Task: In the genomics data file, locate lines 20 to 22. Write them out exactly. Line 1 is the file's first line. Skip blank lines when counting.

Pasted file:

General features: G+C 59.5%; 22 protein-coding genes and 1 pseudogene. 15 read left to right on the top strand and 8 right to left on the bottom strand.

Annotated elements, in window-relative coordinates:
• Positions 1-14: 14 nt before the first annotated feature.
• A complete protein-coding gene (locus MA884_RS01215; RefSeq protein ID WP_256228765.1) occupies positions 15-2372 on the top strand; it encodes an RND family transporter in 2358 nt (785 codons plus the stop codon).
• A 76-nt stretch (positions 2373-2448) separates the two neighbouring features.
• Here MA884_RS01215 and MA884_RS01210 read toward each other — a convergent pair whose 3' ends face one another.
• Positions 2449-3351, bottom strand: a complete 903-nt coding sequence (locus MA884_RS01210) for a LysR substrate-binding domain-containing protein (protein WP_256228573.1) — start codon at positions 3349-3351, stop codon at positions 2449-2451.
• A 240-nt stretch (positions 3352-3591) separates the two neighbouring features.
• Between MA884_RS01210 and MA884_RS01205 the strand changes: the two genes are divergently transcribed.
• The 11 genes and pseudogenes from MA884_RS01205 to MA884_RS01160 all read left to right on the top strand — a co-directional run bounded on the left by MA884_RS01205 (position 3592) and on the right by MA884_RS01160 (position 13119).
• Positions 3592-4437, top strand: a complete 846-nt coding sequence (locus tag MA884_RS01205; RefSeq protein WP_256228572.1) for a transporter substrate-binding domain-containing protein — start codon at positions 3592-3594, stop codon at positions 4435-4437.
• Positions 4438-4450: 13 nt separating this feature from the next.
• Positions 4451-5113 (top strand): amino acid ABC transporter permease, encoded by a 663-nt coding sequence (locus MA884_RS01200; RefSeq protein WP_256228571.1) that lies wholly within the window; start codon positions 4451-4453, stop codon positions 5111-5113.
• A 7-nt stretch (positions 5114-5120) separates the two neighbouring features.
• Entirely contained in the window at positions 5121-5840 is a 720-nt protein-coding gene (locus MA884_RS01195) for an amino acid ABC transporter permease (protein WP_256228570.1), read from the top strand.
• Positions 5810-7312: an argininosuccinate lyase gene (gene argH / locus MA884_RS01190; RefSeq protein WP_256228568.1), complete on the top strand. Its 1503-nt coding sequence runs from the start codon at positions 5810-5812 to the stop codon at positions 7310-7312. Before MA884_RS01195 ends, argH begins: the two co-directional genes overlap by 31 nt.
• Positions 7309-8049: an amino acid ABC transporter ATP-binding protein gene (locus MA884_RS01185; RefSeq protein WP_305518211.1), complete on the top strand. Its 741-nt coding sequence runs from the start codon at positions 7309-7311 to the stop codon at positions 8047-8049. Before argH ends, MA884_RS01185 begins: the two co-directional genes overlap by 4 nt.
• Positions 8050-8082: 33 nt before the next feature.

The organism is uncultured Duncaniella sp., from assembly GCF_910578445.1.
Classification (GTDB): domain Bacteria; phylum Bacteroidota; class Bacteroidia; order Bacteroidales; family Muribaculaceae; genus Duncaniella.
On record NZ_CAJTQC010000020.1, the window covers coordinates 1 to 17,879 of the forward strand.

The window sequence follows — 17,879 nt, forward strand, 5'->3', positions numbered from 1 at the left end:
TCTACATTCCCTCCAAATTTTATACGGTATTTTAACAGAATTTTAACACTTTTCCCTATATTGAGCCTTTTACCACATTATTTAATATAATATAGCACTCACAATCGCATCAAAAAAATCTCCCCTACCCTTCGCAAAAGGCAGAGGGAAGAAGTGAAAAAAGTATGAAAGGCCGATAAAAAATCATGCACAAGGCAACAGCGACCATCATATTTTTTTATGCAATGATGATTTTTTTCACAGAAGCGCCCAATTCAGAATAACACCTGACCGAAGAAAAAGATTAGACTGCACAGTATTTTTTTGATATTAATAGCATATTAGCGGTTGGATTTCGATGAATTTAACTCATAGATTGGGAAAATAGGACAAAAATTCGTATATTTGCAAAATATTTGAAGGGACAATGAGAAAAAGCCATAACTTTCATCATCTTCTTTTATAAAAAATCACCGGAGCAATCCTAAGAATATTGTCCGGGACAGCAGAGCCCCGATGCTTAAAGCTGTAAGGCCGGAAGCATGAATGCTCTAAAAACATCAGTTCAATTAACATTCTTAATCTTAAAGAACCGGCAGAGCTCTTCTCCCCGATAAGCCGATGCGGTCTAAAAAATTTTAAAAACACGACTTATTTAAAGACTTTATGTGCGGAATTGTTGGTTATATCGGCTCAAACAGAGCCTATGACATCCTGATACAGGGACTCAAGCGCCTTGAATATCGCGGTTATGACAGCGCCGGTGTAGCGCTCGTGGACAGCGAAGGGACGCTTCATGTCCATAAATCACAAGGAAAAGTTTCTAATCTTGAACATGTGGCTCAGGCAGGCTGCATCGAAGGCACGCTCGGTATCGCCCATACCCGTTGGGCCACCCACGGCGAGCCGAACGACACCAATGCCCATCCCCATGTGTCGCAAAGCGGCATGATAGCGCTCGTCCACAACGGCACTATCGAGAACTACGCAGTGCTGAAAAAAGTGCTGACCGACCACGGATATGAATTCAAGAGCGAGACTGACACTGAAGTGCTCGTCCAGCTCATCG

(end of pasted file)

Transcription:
Classification (GTDB): domain Bacteria; phylum Bacteroidota; class Bacteroidia; order Bacteroidales; family Muribaculaceae; genus Duncaniella.
On record NZ_CAJTQC010000020.1, the window covers coordinates 1 to 17,879 of the forward strand.

The window sequence follows — 17,879 nt, forward strand, 5'->3', positions numbered from 1 at the left end: